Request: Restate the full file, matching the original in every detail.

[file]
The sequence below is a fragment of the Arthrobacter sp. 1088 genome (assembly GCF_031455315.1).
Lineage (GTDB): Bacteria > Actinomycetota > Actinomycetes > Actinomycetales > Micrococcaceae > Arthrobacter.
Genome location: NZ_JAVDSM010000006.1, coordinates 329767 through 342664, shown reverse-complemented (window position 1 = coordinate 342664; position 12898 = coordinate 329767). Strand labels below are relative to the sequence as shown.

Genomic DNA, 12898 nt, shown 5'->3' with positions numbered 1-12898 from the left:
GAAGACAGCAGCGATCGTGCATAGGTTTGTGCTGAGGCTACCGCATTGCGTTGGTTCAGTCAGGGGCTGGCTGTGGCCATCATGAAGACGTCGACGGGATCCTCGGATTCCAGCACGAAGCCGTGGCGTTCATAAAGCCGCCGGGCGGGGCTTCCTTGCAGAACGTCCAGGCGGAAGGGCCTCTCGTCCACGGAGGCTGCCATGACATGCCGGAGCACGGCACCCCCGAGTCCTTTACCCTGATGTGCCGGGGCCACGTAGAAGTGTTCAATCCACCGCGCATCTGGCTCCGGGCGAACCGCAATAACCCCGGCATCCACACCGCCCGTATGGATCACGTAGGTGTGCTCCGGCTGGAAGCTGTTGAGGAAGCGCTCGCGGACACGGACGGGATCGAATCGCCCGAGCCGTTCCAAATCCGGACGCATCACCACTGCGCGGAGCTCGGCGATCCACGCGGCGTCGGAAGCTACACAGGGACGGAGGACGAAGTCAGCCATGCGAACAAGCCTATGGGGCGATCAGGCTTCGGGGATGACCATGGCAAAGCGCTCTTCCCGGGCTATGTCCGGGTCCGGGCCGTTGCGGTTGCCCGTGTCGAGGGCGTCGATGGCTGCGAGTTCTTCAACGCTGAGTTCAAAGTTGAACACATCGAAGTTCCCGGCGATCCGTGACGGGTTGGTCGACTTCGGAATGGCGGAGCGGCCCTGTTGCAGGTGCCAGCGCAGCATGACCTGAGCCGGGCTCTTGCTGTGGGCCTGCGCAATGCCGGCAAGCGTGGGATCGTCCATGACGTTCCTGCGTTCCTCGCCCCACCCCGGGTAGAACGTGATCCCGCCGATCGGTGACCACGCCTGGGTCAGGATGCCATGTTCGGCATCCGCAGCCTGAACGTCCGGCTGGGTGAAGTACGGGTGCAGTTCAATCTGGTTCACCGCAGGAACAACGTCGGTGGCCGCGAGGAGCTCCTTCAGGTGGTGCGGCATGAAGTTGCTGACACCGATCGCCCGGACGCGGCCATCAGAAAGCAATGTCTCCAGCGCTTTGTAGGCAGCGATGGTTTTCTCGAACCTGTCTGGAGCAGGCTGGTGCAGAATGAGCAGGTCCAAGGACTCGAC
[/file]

The sequence below is a fragment of the Arthrobacter sp. 1088 genome (assembly GCF_031455315.1).
Lineage (GTDB): Bacteria > Actinomycetota > Actinomycetes > Actinomycetales > Micrococcaceae > Arthrobacter.
Genome location: NZ_JAVDSM010000006.1, coordinates 329767 through 342664, shown reverse-complemented (window position 1 = coordinate 342664; position 12898 = coordinate 329767). Strand labels below are relative to the sequence as shown.

Genomic DNA, 12898 nt, shown 5'->3' with positions numbered 1-12898 from the left:
GAAGACAGCAGCGATCGTGCATAGGTTTGTGCTGAGGCTACCGCATTGCGTTGGTTCAGTCAGGGGCTGGCTGTGGCCATCATGAAGACGTCGACGGGATCCTCGGATTCCAGCACGAAGCCGTGGCGTTCATAAAGCCGCCGGGCGGGGCTTCCTTGCAGAACGTCCAGGCGGAAGGGCCTCTCGTCCACGGAGGCTGCCATGACATGCCGGAGCACGGCACCCCCGAGTCCTTTACCCTGATGTGCCGGGGCCACGTAGAAGTGTTCAATCCACCGCGCATCTGGCTCCGGGCGAACCGCAATAACCCCGGCATCCACACCGCCCGTATGGATCACGTAGGTGTGCTCCGGCTGGAAGCTGTTGAGGAAGCGCTCGCGGACACGGACGGGATCGAATCGCCCGAGCCGTTCCAAATCCGGACGCATCACCACTGCGCGGAGCTCGGCGATCCACGCGGCGTCGGAAGCTACACAGGGACGGAGGACGAAGTCAGCCATGCGAACAAGCCTATGGGGCGATCAGGCTTCGGGGATGACCATGGCAAAGCGCTCTTCCCGGGCTATGTCCGGGTCCGGGCCGTTGCGGTTGCCCGTGTCGAGGGCGTCGATGGCTGCGAGTTCTTCAACGCTGAGTTCAAAGTTGAACACATCGAAGTTCCCGGCGATCCGTGACGGGTTGGTCGACTTCGGAATGGCGGAGCGGCCCTGTTGCAGGTGCCAGCGCAGCATGACCTGAGCCGGGCTCTTGCTGTGGGCCTGCGCAATGCCGGCAAGCGTGGGATCGTCCATGACGTTCCTGCGTTCCTCGCCCCACCCCGGGTAGAACGTGATCCCGCCGATCGGTGACCACGCCTGGGTCAGGATGCCATGTTCGGCATCCGCAGCCTGAACGTCCGGCTGGGTGAAGTACGGGTGCAGTTCAATCTGGTTCACCGCAGGAACAACGTCGGTGGCCGCGAGGAGCTCCTTCAGGTGGTGCGGCATGAAGTTGCTGACACCGATCGCCCGGACGCGGCCATCAGAAAGCAATGTCTCCAGCGCTTTGTAGGCAGCGATGGTTTTCTCGAACCTGTCTGGAGCAGGCTGGTGCAGAATGAGCAGGTCCAAGGACTCGAC